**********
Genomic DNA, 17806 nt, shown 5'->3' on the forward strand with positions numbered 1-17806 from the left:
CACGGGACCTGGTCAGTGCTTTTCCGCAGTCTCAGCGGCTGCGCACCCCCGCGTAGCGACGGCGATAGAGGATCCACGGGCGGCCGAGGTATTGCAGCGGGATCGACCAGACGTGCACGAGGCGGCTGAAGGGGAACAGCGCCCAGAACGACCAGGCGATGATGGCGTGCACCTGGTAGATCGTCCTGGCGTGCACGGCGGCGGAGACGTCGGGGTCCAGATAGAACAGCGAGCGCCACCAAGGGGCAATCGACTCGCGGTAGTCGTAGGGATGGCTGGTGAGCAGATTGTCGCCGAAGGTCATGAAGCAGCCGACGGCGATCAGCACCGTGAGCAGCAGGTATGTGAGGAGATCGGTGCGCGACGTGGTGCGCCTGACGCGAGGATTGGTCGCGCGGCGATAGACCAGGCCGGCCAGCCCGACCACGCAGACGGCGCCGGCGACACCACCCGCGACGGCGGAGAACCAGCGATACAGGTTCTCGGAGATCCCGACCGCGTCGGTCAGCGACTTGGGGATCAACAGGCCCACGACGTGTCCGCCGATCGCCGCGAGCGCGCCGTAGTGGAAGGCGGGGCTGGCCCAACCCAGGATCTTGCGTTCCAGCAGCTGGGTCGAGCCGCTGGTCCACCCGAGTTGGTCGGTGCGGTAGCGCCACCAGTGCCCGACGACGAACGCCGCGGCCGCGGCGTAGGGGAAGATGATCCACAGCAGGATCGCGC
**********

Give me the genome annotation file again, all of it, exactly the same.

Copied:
Genomic DNA, 17806 nt, shown 5'->3' on the forward strand with positions numbered 1-17806 from the left:
CACGGGACCTGGTCAGTGCTTTTCCGCAGTCTCAGCGGCTGCGCACCCCCGCGTAGCGACGGCGATAGAGGATCCACGGGCGGCCGAGGTATTGCAGCGGGATCGACCAGACGTGCACGAGGCGGCTGAAGGGGAACAGCGCCCAGAACGACCAGGCGATGATGGCGTGCACCTGGTAGATCGTCCTGGCGTGCACGGCGGCGGAGACGTCGGGGTCCAGATAGAACAGCGAGCGCCACCAAGGGGCAATCGACTCGCGGTAGTCGTAGGGATGGCTGGTGAGCAGATTGTCGCCGAAGGTCATGAAGCAGCCGACGGCGATCAGCACCGTGAGCAGCAGGTATGTGAGGAGATCGGTGCGCGACGTGGTGCGCCTGACGCGAGGATTGGTCGCGCGGCGATAGACCAGGCCGGCCAGCCCGACCACGCAGACGGCGCCGGCGACACCACCCGCGACGGCGGAGAACCAGCGATACAGGTTCTCGGAGATCCCGACCGCGTCGGTCAGCGACTTGGGGATCAACAGGCCCACGACGTGTCCGCCGATCGCCGCGAGCGCGCCGTAGTGGAAGGCGGGGCTGGCCCAACCCAGGATCTTGCGTTCCAGCAGCTGGGTCGAGCCGCTGGTCCACCCGAGTTGGTCGGTGCGGTAGCGCCACCAGTGCCCGACGACGAACGCCGCGGCCGCGGCGTAGGGGAAGATGATCCACAGCAGGATCGCGC